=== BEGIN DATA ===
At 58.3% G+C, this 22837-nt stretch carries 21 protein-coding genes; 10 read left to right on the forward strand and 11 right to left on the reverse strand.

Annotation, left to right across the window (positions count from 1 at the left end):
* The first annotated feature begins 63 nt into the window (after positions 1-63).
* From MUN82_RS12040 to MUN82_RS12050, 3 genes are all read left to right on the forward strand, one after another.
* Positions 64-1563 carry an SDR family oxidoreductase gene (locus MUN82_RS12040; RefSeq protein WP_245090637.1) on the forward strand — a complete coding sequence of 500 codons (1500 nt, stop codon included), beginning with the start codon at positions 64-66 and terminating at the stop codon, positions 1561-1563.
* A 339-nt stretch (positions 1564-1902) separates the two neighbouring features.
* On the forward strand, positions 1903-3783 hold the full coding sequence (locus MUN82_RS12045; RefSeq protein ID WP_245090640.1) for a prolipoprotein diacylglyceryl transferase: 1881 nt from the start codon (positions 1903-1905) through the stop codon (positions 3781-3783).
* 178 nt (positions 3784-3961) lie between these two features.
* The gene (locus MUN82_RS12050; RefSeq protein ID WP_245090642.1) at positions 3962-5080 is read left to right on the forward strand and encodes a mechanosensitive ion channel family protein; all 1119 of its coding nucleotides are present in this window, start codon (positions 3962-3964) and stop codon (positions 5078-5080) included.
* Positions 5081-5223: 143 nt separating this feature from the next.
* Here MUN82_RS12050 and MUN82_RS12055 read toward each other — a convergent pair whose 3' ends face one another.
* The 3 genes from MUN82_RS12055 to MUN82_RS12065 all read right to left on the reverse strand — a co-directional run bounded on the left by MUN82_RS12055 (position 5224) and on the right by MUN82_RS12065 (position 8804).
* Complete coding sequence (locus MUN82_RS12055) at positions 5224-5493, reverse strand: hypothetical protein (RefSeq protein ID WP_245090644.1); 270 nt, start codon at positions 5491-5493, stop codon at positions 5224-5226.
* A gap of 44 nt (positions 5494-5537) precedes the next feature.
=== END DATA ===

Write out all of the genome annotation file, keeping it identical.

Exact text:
At 58.3% G+C, this 22837-nt stretch carries 21 protein-coding genes; 10 read left to right on the forward strand and 11 right to left on the reverse strand.

Annotation, left to right across the window (positions count from 1 at the left end):
* The first annotated feature begins 63 nt into the window (after positions 1-63).
* From MUN82_RS12040 to MUN82_RS12050, 3 genes are all read left to right on the forward strand, one after another.
* Positions 64-1563 carry an SDR family oxidoreductase gene (locus MUN82_RS12040; RefSeq protein WP_245090637.1) on the forward strand — a complete coding sequence of 500 codons (1500 nt, stop codon included), beginning with the start codon at positions 64-66 and terminating at the stop codon, positions 1561-1563.
* A 339-nt stretch (positions 1564-1902) separates the two neighbouring features.
* On the forward strand, positions 1903-3783 hold the full coding sequence (locus MUN82_RS12045; RefSeq protein ID WP_245090640.1) for a prolipoprotein diacylglyceryl transferase: 1881 nt from the start codon (positions 1903-1905) through the stop codon (positions 3781-3783).
* 178 nt (positions 3784-3961) lie between these two features.
* The gene (locus MUN82_RS12050; RefSeq protein ID WP_245090642.1) at positions 3962-5080 is read left to right on the forward strand and encodes a mechanosensitive ion channel family protein; all 1119 of its coding nucleotides are present in this window, start codon (positions 3962-3964) and stop codon (positions 5078-5080) included.
* Positions 5081-5223: 143 nt separating this feature from the next.
* Here MUN82_RS12050 and MUN82_RS12055 read toward each other — a convergent pair whose 3' ends face one another.
* The 3 genes from MUN82_RS12055 to MUN82_RS12065 all read right to left on the reverse strand — a co-directional run bounded on the left by MUN82_RS12055 (position 5224) and on the right by MUN82_RS12065 (position 8804).
* Complete coding sequence (locus MUN82_RS12055) at positions 5224-5493, reverse strand: hypothetical protein (RefSeq protein ID WP_245090644.1); 270 nt, start codon at positions 5491-5493, stop codon at positions 5224-5226.
* A gap of 44 nt (positions 5494-5537) precedes the next feature.